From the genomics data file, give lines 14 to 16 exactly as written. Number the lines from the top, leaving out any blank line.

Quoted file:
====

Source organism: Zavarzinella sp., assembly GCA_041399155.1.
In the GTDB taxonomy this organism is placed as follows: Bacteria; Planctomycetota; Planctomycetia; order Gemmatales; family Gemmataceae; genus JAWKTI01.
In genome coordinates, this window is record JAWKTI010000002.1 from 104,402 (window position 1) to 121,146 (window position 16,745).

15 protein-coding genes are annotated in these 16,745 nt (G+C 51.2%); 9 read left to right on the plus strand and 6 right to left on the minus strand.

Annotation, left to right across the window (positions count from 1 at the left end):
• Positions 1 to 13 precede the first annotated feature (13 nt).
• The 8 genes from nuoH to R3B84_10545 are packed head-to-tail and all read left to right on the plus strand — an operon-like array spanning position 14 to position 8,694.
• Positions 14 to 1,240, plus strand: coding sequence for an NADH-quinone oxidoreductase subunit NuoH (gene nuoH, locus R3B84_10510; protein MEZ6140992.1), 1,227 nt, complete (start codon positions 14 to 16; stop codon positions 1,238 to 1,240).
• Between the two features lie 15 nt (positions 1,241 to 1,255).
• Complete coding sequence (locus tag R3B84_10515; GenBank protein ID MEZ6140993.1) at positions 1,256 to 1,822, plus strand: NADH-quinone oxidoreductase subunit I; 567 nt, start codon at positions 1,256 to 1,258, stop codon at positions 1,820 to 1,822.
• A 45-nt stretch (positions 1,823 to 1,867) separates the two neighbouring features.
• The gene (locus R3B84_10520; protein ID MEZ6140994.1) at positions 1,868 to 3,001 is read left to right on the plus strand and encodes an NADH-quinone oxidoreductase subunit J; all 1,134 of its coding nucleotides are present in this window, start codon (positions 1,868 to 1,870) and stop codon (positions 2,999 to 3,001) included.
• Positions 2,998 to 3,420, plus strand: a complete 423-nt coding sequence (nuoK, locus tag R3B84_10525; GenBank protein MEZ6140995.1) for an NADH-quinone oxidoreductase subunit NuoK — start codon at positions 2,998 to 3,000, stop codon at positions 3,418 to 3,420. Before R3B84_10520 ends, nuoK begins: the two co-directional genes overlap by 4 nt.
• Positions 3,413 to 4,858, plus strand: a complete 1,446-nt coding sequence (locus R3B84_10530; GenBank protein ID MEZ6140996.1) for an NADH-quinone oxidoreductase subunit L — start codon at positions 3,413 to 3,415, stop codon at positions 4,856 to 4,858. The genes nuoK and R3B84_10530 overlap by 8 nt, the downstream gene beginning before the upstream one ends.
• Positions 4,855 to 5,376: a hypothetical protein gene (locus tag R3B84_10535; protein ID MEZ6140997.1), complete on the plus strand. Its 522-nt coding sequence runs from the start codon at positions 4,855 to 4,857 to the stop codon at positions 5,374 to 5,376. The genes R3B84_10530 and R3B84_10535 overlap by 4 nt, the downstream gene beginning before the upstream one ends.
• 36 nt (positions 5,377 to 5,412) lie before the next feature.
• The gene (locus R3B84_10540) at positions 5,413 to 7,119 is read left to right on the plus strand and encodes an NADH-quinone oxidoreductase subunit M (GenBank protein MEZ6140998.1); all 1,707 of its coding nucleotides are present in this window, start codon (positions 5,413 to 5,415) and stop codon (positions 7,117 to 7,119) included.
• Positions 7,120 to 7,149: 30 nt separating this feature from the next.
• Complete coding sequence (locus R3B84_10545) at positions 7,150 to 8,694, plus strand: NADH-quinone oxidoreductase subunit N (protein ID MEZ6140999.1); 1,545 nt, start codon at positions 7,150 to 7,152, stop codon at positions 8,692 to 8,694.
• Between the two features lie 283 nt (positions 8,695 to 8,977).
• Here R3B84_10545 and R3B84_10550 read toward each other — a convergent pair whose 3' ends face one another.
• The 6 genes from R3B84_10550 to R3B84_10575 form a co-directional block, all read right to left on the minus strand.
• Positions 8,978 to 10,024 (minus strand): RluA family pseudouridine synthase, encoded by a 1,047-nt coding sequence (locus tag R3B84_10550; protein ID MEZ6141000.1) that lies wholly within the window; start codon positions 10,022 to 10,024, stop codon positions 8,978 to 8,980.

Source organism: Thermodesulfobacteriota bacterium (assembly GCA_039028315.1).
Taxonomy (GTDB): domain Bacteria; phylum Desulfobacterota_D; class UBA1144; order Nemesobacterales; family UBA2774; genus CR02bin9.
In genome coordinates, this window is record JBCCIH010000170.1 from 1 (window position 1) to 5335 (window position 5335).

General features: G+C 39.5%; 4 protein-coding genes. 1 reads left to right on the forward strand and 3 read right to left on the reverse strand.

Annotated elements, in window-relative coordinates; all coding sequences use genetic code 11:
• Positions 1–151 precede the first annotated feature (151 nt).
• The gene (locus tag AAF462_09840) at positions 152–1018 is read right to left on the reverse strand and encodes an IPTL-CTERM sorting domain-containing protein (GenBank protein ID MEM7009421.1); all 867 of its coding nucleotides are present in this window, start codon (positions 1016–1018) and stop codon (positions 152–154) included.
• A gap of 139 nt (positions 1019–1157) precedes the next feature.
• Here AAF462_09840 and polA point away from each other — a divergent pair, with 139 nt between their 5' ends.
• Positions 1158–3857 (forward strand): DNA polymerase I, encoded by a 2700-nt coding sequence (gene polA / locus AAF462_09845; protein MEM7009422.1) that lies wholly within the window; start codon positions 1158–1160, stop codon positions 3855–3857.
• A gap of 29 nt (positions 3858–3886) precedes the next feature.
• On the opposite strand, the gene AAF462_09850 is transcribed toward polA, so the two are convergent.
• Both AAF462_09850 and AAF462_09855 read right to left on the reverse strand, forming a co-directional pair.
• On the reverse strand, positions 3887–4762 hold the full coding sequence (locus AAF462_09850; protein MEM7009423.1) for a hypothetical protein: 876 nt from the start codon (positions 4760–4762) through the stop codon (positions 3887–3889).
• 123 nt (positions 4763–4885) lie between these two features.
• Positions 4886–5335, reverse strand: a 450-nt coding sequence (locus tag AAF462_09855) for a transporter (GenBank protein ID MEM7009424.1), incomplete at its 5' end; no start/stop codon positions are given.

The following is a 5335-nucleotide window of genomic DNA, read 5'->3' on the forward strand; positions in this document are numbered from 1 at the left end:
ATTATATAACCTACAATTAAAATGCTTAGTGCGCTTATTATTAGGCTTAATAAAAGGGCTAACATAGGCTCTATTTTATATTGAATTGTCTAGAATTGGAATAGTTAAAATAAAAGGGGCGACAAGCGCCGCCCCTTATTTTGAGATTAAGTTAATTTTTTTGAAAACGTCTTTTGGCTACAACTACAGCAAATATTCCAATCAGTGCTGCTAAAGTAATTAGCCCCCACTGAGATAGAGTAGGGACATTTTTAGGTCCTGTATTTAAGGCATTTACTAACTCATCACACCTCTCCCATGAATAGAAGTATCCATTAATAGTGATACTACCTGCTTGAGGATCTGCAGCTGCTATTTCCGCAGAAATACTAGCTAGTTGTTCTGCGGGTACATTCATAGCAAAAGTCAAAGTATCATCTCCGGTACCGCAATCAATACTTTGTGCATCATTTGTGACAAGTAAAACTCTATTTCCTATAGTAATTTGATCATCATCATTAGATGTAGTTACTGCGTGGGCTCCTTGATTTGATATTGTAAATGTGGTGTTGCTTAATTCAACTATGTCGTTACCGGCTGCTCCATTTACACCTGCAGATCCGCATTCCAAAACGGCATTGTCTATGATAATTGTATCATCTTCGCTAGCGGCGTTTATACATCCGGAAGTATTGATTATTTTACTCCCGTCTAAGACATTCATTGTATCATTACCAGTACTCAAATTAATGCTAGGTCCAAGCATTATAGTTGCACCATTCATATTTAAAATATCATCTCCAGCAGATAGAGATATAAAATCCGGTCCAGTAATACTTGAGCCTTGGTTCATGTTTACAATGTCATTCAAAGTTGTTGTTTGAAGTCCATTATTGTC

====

• Positions 3,413 to 4,858, plus strand: a complete 1,446-nt coding sequence (locus R3B84_10530; GenBank protein ID MEZ6140996.1) for an NADH-quinone oxidoreductase subunit L — start codon at positions 3,413 to 3,415, stop codon at positions 4,856 to 4,858. The genes nuoK and R3B84_10530 overlap by 8 nt, the downstream gene beginning before the upstream one ends.
• Positions 4,855 to 5,376: a hypothetical protein gene (locus tag R3B84_10535; protein ID MEZ6140997.1), complete on the plus strand. Its 522-nt coding sequence runs from the start codon at positions 4,855 to 4,857 to the stop codon at positions 5,374 to 5,376. The genes R3B84_10530 and R3B84_10535 overlap by 4 nt, the downstream gene beginning before the upstream one ends.
• 36 nt (positions 5,377 to 5,412) lie before the next feature.